14 And Enoch also, the seventh from Adam, prophesied of these, saying, Behold, the Lord cometh with ten thousands of his saints,

15 To execute judgment upon all, and to convince all that are ungodly among them of all their ungodly deeds which they have ungodly committed, and of all their hard speeches which ungodly sinners have spoken against him.

JUDE 1:14-15

The Book of Enoch is an ancient Jewish religious work, traditionally attributed to Enoch, the great-grandfather of Noah. It is believed to have been written sometime between the 3rd century BCE and the 1st century CE, and it contains a collection of texts that are said to describe the experiences and visions of Enoch.

The Book of Enoch is considered an important work by many scholars and researchers of religion and history, as it provides insight into the beliefs and practices of ancient Judaism and Christianity. It is also regarded as a valuable source of information about the early history of the biblical tradition and the origins of apocalyptic literature.

The book is divided into five main sections, including the Book of the Watchers, the Book of Parables, the Book of Heavenly Luminaries, the Dream Visions, and the Epistle of Enoch. These sections cover a wide range of topics, including the fallen angels, the apocalypse, the nature of the cosmos, and the coming of the Messiah.

The Book of Enoch was not included in the Hebrew Bible or the Christian New Testament, and it was considered a non-canonical work by both Jews and Christians for many centuries. However, it was highly regarded by many early Christian writers, including Tertullian, Clement of Alexandria, and Origen. The book was also popular among the Ethiopian Orthodox Church, which included it in its biblical canon.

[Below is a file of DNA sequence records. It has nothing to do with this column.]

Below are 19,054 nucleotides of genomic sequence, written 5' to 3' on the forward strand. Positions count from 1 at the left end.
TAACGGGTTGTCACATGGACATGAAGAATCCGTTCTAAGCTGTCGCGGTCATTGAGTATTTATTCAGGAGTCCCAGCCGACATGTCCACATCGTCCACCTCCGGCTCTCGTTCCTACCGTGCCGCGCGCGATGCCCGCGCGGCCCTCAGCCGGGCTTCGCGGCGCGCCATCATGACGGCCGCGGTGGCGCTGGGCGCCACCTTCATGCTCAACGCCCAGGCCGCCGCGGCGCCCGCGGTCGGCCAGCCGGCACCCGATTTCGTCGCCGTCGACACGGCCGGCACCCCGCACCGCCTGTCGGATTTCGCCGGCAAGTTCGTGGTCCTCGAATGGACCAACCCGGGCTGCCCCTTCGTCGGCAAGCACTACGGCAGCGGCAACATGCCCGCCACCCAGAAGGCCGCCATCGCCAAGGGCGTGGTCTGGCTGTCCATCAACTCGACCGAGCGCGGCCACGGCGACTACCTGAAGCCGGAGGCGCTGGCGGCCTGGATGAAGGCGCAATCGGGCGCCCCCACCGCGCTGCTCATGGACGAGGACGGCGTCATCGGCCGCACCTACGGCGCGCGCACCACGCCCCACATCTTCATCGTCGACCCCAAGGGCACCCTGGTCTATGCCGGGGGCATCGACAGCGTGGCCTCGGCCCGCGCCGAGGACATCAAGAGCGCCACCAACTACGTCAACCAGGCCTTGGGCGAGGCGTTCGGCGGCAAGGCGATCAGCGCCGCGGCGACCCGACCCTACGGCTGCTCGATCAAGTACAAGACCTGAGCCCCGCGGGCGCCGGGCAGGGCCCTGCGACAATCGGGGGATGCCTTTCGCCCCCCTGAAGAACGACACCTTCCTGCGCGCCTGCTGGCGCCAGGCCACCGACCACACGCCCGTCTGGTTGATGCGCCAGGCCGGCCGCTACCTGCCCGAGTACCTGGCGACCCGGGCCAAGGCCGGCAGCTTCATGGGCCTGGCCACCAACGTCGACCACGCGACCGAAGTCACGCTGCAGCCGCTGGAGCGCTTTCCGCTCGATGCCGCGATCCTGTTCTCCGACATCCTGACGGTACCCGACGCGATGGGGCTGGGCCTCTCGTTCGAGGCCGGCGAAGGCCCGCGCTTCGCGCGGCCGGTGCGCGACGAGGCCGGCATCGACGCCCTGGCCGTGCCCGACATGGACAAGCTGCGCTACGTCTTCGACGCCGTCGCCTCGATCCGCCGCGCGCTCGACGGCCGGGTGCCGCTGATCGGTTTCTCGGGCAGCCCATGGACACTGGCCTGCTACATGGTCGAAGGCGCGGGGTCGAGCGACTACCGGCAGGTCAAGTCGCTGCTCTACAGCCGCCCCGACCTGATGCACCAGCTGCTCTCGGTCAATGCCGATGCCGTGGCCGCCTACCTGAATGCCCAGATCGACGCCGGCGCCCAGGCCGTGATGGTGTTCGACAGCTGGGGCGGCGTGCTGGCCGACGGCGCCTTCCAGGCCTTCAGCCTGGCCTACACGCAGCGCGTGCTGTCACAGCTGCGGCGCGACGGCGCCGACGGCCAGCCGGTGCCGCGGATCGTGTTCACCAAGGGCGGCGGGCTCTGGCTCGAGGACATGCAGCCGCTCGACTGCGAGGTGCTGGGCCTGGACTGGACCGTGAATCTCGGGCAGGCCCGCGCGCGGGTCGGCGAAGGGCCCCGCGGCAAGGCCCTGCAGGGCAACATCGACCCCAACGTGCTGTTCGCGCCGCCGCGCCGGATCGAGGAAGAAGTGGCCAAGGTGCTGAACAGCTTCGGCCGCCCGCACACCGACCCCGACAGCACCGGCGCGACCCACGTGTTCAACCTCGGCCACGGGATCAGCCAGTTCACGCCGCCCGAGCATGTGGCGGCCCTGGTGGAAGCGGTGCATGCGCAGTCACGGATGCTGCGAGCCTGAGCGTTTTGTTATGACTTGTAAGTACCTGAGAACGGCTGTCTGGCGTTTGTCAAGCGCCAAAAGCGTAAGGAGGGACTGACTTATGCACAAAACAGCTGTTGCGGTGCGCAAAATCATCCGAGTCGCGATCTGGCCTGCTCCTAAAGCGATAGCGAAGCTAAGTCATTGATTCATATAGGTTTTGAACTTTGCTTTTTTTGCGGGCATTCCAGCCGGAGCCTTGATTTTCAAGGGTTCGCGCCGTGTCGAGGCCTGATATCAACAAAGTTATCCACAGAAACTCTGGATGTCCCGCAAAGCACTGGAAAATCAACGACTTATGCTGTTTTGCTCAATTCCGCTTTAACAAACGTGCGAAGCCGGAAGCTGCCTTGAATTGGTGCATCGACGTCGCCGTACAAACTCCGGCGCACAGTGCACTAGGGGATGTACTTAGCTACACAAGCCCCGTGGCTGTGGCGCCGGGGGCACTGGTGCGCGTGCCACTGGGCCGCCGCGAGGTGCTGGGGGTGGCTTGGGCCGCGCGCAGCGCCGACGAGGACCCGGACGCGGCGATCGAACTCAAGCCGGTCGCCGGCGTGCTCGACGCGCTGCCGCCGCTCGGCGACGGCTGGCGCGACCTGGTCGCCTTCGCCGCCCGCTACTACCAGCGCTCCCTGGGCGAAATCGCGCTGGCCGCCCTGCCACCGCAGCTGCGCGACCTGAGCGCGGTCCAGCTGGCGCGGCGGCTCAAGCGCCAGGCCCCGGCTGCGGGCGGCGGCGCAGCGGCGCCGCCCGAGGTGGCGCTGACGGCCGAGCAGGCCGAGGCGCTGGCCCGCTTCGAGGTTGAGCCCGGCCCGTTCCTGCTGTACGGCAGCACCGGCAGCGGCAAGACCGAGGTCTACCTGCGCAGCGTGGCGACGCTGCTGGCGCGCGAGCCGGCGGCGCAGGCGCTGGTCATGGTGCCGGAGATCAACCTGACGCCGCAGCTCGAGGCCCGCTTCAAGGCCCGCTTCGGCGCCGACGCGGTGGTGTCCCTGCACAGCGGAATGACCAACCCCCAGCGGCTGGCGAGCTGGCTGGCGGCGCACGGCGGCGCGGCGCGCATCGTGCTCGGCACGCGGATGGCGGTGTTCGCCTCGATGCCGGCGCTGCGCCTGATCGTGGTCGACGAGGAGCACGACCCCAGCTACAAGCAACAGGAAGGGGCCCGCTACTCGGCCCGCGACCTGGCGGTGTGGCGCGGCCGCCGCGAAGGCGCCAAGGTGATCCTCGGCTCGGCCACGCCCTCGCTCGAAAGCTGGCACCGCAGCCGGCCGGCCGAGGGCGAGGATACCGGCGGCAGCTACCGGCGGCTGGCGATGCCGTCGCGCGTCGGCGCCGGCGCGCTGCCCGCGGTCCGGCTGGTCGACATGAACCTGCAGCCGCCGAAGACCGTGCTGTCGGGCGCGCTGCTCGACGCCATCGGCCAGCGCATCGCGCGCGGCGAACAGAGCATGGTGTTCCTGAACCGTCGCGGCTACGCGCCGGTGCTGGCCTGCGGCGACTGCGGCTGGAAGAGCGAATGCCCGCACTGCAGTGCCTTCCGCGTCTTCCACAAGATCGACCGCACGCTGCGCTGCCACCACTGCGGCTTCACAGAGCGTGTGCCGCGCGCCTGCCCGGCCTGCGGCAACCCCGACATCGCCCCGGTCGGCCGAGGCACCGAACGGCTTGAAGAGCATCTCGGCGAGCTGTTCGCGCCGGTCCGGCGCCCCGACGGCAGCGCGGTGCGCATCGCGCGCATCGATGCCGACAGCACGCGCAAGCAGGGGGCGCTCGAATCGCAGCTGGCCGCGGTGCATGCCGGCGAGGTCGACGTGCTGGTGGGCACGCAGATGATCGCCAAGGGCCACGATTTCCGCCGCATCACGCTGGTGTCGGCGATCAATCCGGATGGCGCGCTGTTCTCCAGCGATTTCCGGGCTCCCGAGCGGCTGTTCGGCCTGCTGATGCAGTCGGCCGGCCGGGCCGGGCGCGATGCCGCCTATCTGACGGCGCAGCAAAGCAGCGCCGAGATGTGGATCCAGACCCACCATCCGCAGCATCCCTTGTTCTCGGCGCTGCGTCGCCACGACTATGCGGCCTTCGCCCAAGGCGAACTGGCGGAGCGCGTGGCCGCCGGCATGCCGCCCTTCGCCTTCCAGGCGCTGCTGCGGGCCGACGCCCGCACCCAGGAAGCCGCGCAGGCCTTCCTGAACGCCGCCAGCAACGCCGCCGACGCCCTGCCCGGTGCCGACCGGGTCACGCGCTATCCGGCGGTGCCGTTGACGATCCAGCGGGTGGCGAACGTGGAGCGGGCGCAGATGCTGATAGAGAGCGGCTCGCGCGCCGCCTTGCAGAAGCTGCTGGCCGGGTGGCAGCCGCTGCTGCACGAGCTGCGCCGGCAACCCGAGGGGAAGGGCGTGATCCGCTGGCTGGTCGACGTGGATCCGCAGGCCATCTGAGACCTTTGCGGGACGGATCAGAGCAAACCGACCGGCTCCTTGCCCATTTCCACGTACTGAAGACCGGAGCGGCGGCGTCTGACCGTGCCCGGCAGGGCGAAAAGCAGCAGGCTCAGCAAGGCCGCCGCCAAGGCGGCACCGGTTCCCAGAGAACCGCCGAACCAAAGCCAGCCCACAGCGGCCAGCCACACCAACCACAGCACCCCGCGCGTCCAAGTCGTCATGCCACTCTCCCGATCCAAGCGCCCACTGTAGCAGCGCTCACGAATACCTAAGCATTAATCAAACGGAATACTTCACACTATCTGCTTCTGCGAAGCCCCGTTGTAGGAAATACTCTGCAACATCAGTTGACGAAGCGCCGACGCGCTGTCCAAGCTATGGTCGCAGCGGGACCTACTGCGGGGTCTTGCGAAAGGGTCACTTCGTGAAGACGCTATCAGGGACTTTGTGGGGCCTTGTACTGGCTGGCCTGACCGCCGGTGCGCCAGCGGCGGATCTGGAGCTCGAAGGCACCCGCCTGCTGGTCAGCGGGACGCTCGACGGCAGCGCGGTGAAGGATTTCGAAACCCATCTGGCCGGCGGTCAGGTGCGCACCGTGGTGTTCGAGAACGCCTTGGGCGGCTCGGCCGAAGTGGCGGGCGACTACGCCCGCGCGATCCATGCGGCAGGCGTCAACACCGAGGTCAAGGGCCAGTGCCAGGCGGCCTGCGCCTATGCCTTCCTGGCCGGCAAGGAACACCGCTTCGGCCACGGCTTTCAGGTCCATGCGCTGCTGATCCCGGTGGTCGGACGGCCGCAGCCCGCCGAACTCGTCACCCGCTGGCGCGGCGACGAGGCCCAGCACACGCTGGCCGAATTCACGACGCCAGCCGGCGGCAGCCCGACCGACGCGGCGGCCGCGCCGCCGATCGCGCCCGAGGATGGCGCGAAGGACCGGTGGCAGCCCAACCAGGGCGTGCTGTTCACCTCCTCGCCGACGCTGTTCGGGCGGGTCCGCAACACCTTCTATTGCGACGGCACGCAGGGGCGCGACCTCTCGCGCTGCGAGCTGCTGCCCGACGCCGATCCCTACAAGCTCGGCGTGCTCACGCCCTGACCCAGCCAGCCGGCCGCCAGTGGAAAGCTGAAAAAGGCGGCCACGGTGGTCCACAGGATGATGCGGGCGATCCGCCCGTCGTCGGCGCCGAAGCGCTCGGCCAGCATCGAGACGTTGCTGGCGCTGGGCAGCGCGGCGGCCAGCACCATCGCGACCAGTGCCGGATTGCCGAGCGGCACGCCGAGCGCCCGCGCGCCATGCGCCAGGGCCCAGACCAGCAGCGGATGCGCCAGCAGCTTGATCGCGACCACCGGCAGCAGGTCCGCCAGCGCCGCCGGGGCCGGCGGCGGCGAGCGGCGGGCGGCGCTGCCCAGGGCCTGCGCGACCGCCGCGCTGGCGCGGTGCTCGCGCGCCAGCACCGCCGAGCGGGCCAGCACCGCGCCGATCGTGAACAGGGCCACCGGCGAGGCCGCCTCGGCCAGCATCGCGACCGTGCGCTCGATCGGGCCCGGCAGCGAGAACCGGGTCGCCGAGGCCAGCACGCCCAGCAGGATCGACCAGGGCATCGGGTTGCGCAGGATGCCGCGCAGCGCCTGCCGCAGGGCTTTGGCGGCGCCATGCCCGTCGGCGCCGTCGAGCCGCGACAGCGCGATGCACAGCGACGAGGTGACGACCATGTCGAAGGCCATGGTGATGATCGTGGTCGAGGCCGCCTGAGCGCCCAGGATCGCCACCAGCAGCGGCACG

Today, the Book of Enoch continues to be a subject of interest and debate among scholars and religious communities. Some consider it to be an important work for understanding ancient Judaism and Christianity, while others view it as a piece of apocryphal literature with little historical or religious significance.



"Legends of the Jews" is a multi-volume collection of Jewish folktales and legends compiled by Louis Ginzberg, a prominent scholar of Jewish literature and history, in the early 20th century.

The book contains stories that range from biblical times to the post-Talmudic era, and covers a variety of topics including creation, the lives of biblical figures, the development of Jewish law, and the history of Jewish communities throughout the world. The stories draw on a wide range of sources, including biblical texts, rabbinic literature, and folklore from different Jewish communities.

Ginzberg's approach to compiling these legends was unique in that he sought to trace the evolution of the stories over time, and to understand how they reflected the cultural and historical context in which they were told. He drew on a vast array of sources, including both canonical and non-canonical Jewish texts, as well as literary sources from other cultures.

"Legends of the Jews" has become a classic work of Jewish literature and has been translated into multiple languages. It is still widely read and studied today as a valuable resource for understanding the rich tapestry of Jewish folklore and tradition.